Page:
Estimation: dev & QA - help
Problem: team not sure how to capture effort on PBI which covers development, testing and QA, they want to split Stories into Dev and QA parts and estimate separately as the skill set is differnet (which it is).
Current approach (my direction to team): see the PBI as a whole unit, discuss as a team and estimate together with one set of story points.
Their approach: (the way the team want to do it): But developers will be doing 80% of the work here, QA only 20%, therefore developers points trumps the QA. So what they do is add developer effort (8 points) to the QA effort (2) .. so 8 + 2 = 10.
I see most of the PBI's being 5 or 8 pointers for devs, but QA only take a day or so to test, so will be estimated at 1 or 2 points usually. I have to be honest, im really struggling to help them decide if this is an effective appraoch or not?
Any help pelase?
Can a PBI meet the Definition of Done and be releasable without testing?
All parts are important. There shouldn't be any trumping of anything here or any lesser than, greater than dynamic.
Sizing isn't about individual effort. Rather than breaking into parts consider what is needed, holistically, to turn PBI into usable increment and size accordingly. Story Points are just relative values being applied and you can work within the scale established by the team. Precision isn't the name of the game, collaboration and conversation is.
Beyond sizing, there is another issue to explore in terms of inner-team division. In Scrum the accountability of Developers encompasses all skills needed to turn product backlog items into usable increments of value. Skills such as coding, testing, design, integration etc. all fall within this. If you are contributing to this, you are a Developer in a Scrum Team.
Right now you don't appear to have a team, because they're shying away from teamwork. You have a workgroup of skill silos. Presumably this will matter when it comes to making a joint commitment.
It will also presumably matter to the Product Owner. How could he or she reasonably determine the value of a so-called "dev story" or "QA story"? The PO owns the Product Backlog, and ultimately has the say on what goes on it.
The Developers, who incorporate QA and all other skills required for Done work, need to collaborate effectively. Those who are unable to collaborate when estimating work are unlikely to do so once a commitment on doing that work is made.
Good responses from @Ryan and @Ian.
I have a questions. Do your developers write unit, integration, or system level automated tests? Aren't those part of the Quality Assurance effort for the product? Would that effort be split out of the Development effort estimate and included in the QA portion? If you split the item into Dev and QA items, would the Dev item be done before QA had a chance to perform their testing? What if an issue is found by a QA test? Would that become a new item that had to be dealt with later which would mean incurring technical debt? Or would it be addressed by the Developers in the same Sprint? If the latter, does that mean the Dev item is reopened because it was not completed satisfactorily?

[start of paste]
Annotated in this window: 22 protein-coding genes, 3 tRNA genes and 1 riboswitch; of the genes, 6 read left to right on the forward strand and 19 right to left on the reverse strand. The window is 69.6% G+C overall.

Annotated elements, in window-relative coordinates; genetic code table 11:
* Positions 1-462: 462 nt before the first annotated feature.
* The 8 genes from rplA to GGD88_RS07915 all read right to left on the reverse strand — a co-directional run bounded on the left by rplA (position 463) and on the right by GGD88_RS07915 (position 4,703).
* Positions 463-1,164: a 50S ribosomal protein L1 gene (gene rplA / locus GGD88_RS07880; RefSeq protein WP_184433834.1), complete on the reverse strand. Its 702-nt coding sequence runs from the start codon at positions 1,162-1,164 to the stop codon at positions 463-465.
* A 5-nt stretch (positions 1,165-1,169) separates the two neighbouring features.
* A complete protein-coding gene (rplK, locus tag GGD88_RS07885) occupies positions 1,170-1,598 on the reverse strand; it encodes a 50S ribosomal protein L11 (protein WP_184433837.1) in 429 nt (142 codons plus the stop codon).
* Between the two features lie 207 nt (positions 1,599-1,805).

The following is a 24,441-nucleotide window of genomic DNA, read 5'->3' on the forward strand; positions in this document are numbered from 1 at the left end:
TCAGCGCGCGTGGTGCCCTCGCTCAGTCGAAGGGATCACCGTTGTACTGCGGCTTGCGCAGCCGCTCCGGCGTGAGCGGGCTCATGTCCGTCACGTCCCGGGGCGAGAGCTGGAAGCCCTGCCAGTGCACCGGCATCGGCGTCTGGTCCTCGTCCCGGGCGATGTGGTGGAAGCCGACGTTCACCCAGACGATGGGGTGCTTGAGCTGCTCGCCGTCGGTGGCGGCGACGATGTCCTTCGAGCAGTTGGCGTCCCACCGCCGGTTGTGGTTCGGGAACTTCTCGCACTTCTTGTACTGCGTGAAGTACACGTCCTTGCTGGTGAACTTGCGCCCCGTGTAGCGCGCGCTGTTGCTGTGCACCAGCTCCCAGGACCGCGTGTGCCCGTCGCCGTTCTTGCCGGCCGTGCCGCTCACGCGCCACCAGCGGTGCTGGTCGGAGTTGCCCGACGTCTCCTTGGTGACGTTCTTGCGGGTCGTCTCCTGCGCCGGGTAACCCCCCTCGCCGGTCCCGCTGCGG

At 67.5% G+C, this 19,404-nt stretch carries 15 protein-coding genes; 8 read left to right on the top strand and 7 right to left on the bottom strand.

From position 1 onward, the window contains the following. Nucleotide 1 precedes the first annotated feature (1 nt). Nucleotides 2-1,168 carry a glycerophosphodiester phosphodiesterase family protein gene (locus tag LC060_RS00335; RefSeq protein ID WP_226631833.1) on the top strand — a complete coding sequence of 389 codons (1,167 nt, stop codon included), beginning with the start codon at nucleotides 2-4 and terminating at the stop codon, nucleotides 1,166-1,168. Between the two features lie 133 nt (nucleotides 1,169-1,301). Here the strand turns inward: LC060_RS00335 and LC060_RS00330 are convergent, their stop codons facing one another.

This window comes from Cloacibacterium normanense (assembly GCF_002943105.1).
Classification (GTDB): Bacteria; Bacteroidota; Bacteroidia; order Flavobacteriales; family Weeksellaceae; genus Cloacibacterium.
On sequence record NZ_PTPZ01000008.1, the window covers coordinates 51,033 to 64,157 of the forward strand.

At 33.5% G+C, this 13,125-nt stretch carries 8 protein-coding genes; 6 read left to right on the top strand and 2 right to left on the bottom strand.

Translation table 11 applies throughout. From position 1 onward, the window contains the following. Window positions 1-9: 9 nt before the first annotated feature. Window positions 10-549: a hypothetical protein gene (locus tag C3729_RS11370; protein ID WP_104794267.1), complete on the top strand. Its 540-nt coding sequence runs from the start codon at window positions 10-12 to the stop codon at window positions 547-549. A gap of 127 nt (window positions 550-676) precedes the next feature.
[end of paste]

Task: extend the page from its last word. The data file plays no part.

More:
I hope this helps you to see the issue with splitting the items by discipline. It would be the same as splitting a dev item between front end and back end. At some point, you are no longer capturing items of value in your backlog, you are turning it into a task list.
Story points are an estimate made at a point in time using the information you have at that point in time. The only benefit they provide is for the Developers (coders, testers, designers, integrators, documenters, etc) to determine if they feel the body of work they select for a Sprint Backlog can be addressed to satisfy the Definition of Done during the Sprint timebox. And as soon as work begins, there will be new information obtained that could invalidate the original estimate. So once a Sprint begins, those estimates are worthless.
Now, having said all of that, it is really up to the Developers (coders, testers, designers, integrators, documenters, etc) to decide how they want to use Story Points and what they mean. Because their meaning is only relevant to that specific group. If they feel splitting the estimate by discipline and then putting them through some kind of mathematic formula is useful to them, who am I or you to say they are wrong? You, as a Scrum Master, have the responsibility to make sure that everyone, inside and outside the team, really understand the use of Story Points and the dangers of trying to use them for purposes outside of their intended purpose. I suggest you read and share this with others. It is an article written by Ron Jeffries, who is said to have created Story Points. It should help people understand the benefit and pitfalls.
I believe the Developers' skills distribution is an important factor the team needs to consider when sizing the PBIs. Let's say there is only one person on the team with specific mathematical knowledge required for creating an algorithm necessary for certain PBI. That thing alone would make this PBI of a significant size for the team. The teamwork might be excellent on that team but nobody besides the mathematician will be able to create the algorithm.
If the product requires various niche skills sizing with only one measure might not be sufficient for effective forecasting and Sprint Planning. The Scrum Guide doesn't say anything about how the sizing should be done. The only thing it says is that it must be done by the Developers. The Scrum Master is there to help the developers to find a good technique.
Thanks for the replies everyone - these really help! I'm now better equipped to have these chats :)